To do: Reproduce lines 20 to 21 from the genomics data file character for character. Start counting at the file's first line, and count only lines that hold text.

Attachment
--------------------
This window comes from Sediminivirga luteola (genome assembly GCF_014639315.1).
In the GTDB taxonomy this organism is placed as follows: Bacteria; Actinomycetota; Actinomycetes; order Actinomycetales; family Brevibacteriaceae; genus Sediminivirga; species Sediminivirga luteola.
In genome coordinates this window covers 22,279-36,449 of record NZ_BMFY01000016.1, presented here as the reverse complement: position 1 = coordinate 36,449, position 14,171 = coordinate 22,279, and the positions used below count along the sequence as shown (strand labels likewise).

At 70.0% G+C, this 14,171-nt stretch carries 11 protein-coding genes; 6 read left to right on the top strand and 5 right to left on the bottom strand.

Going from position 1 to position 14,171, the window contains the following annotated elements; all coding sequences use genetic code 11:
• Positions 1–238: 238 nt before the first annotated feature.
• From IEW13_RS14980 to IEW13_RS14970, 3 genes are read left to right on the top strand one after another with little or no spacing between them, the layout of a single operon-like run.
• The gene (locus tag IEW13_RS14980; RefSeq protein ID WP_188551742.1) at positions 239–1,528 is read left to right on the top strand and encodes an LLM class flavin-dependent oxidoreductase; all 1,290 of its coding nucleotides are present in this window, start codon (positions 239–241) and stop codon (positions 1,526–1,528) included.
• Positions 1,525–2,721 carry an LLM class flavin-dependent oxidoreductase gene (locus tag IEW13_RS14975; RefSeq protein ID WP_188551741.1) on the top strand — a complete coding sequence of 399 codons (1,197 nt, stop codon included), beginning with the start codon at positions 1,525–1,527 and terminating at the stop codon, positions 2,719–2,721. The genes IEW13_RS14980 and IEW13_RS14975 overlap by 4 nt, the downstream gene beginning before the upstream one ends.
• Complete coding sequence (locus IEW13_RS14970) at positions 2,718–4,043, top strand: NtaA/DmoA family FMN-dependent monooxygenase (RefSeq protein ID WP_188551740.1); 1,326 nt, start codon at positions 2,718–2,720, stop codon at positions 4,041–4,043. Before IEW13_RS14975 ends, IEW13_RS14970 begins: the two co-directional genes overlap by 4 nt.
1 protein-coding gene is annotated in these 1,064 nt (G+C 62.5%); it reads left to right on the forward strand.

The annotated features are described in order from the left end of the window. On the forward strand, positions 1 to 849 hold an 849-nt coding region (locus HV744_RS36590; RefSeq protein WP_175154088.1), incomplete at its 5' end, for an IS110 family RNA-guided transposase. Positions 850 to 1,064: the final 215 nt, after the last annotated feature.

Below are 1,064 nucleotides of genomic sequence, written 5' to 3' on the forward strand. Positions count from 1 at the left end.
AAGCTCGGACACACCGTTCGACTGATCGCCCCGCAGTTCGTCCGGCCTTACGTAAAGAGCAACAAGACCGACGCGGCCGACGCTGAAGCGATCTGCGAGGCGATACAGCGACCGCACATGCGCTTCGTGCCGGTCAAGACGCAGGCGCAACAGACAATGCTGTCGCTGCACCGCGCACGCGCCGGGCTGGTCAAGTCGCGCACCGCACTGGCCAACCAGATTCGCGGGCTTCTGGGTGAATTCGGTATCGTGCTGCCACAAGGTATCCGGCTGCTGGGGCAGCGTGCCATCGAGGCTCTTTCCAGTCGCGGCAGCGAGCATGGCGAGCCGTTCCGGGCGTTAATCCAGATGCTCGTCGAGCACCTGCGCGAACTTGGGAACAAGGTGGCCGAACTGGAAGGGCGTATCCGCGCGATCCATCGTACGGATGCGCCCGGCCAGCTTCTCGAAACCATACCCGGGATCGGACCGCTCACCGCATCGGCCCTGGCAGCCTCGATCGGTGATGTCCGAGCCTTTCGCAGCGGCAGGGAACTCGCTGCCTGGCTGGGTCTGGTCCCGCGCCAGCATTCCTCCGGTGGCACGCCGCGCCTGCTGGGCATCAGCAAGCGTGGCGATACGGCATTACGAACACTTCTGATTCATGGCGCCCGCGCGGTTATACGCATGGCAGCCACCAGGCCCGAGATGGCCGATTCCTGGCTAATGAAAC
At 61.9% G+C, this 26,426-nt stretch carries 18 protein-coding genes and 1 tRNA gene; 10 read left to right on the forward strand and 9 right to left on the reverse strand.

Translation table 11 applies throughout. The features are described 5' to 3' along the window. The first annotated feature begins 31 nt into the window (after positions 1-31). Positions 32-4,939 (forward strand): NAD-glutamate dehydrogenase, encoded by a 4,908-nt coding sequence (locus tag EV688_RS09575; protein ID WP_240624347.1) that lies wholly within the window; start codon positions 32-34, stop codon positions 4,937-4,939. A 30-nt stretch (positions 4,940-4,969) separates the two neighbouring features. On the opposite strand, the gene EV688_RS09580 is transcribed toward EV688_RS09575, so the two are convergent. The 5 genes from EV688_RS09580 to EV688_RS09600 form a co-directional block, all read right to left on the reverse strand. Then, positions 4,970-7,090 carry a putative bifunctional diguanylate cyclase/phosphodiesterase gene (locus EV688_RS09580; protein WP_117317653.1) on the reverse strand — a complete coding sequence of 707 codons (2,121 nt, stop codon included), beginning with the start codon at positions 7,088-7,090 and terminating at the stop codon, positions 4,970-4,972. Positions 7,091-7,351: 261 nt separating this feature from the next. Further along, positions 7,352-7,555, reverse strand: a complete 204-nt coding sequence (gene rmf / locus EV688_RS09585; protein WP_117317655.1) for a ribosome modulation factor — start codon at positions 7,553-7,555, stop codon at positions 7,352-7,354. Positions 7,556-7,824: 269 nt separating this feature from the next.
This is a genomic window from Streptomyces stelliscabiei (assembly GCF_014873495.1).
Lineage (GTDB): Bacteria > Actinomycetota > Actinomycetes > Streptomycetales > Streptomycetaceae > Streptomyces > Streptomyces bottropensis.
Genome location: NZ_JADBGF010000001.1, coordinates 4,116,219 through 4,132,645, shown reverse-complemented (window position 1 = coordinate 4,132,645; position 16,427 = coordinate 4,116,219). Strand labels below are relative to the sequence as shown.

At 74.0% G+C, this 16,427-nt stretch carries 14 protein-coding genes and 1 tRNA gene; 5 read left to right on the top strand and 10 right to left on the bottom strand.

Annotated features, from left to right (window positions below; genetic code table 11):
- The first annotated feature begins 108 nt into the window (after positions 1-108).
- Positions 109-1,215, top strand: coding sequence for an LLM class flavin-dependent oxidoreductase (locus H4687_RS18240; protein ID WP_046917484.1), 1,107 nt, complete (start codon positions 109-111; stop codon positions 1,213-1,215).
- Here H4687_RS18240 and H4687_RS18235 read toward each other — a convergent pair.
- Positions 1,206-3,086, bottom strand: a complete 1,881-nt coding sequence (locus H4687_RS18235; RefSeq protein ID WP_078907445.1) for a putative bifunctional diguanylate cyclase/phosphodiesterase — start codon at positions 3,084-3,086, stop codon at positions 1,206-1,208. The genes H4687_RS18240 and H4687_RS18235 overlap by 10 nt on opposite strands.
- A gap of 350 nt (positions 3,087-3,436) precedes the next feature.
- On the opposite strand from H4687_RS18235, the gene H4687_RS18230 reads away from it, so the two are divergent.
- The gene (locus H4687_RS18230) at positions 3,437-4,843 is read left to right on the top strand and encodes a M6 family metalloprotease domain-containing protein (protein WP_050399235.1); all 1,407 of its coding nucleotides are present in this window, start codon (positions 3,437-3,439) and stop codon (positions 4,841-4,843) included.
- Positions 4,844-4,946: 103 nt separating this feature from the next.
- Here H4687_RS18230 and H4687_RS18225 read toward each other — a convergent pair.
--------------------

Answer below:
At 74.0% G+C, this 16,427-nt stretch carries 14 protein-coding genes and 1 tRNA gene; 5 read left to right on the top strand and 10 right to left on the bottom strand.

Annotated features, from left to right (window positions below; genetic code table 11):